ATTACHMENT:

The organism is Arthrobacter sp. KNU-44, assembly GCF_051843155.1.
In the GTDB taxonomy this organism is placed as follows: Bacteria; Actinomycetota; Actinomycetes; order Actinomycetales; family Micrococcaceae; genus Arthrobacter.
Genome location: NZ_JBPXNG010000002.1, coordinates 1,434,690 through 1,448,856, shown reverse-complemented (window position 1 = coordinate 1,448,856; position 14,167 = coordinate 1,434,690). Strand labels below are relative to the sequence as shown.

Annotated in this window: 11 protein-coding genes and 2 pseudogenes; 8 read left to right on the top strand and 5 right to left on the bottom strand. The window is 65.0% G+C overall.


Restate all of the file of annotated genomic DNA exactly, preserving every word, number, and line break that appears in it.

The organism is Arthrobacter sp. KNU-44, assembly GCF_051843155.1.
In the GTDB taxonomy this organism is placed as follows: Bacteria; Actinomycetota; Actinomycetes; order Actinomycetales; family Micrococcaceae; genus Arthrobacter.
Genome location: NZ_JBPXNG010000002.1, coordinates 1,434,690 through 1,448,856, shown reverse-complemented (window position 1 = coordinate 1,448,856; position 14,167 = coordinate 1,434,690). Strand labels below are relative to the sequence as shown.

Annotated in this window: 11 protein-coding genes and 2 pseudogenes; 8 read left to right on the top strand and 5 right to left on the bottom strand. The window is 65.0% G+C overall.